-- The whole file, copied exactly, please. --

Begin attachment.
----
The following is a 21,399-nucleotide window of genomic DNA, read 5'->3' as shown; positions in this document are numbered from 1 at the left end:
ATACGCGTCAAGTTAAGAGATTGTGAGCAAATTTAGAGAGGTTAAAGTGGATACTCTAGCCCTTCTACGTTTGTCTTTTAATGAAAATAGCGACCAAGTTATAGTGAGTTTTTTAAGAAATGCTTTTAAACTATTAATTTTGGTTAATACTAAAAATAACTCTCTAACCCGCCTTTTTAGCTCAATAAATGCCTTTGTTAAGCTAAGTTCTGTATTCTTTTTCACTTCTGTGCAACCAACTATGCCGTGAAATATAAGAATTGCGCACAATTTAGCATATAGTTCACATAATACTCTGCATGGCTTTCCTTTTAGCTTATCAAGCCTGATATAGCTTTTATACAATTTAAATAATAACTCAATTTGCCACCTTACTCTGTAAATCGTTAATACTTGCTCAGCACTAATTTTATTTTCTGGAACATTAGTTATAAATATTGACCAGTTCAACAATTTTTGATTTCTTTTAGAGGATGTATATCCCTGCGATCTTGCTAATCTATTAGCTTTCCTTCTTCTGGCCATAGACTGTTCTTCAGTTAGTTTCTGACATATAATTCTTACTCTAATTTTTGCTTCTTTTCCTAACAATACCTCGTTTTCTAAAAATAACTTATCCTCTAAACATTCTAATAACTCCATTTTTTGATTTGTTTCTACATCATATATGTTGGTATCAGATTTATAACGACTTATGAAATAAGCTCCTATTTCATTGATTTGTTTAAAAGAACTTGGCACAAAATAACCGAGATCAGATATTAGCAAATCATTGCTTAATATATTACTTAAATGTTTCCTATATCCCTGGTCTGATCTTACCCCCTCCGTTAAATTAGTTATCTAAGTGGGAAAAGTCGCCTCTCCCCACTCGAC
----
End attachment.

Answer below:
The following is a 21,399-nucleotide window of genomic DNA, read 5'->3' as shown; positions in this document are numbered from 1 at the left end:
ATACGCGTCAAGTTAAGAGATTGTGAGCAAATTTAGAGAGGTTAAAGTGGATACTCTAGCCCTTCTACGTTTGTCTTTTAATGAAAATAGCGACCAAGTTATAGTGAGTTTTTTAAGAAATGCTTTTAAACTATTAATTTTGGTTAATACTAAAAATAACTCTCTAACCCGCCTTTTTAGCTCAATAAATGCCTTTGTTAAGCTAAGTTCTGTATTCTTTTTCACTTCTGTGCAACCAACTATGCCGTGAAATATAAGAATTGCGCACAATTTAGCATATAGTTCACATAATACTCTGCATGGCTTTCCTTTTAGCTTATCAAGCCTGATATAGCTTTTATACAATTTAAATAATAACTCAATTTGCCACCTTACTCTGTAAATCGTTAATACTTGCTCAGCACTAATTTTATTTTCTGGAACATTAGTTATAAATATTGACCAGTTCAACAATTTTTGATTTCTTTTAGAGGATGTATATCCCTGCGATCTTGCTAATCTATTAGCTTTCCTTCTTCTGGCCATAGACTGTTCTTCAGTTAGTTTCTGACATATAATTCTTACTCTAATTTTTGCTTCTTTTCCTAACAATACCTCGTTTTCTAAAAATAACTTATCCTCTAAACATTCTAATAACTCCATTTTTTGATTTGTTTCTACATCATATATGTTGGTATCAGATTTATAACGACTTATGAAATAAGCTCCTATTTCATTGATTTGTTTAAAAGAACTTGGCACAAAATAACCGAGATCAGATATTAGCAAATCATTGCTTAATATATTACTTAAATGTTTCCTATATCCCTGGTCTGATCTTACCCCCTCCGTTAAATTAGTTATCTAAGTGGGAAAAGTCGCCTCTCCCCACTCGAC